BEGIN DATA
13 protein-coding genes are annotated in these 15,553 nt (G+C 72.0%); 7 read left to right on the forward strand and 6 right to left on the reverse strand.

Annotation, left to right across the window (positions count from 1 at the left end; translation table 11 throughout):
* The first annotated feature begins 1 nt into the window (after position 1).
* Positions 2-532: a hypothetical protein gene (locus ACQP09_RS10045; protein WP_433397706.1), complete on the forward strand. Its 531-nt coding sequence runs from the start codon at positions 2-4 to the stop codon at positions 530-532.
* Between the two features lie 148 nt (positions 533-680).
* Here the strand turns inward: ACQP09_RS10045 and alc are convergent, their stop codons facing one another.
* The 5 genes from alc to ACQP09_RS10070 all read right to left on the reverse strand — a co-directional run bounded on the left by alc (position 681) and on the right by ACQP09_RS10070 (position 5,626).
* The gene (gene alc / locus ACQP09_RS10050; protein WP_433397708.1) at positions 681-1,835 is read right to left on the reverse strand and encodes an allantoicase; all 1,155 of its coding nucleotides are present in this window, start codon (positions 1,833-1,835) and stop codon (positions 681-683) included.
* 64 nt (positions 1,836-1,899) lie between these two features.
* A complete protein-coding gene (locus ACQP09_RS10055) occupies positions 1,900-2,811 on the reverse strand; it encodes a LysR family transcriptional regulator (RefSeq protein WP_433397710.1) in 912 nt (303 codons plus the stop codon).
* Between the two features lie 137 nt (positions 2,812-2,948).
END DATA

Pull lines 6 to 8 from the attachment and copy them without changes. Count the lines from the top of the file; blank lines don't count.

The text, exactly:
* Here the strand turns inward: ACQP09_RS10045 and alc are convergent, their stop codons facing one another.
* The 5 genes from alc to ACQP09_RS10070 all read right to left on the reverse strand — a co-directional run bounded on the left by alc (position 681) and on the right by ACQP09_RS10070 (position 5,626).
* The gene (gene alc / locus ACQP09_RS10050; protein WP_433397708.1) at positions 681-1,835 is read right to left on the reverse strand and encodes an allantoicase; all 1,155 of its coding nucleotides are present in this window, start codon (positions 1,833-1,835) and stop codon (positions 681-683) included.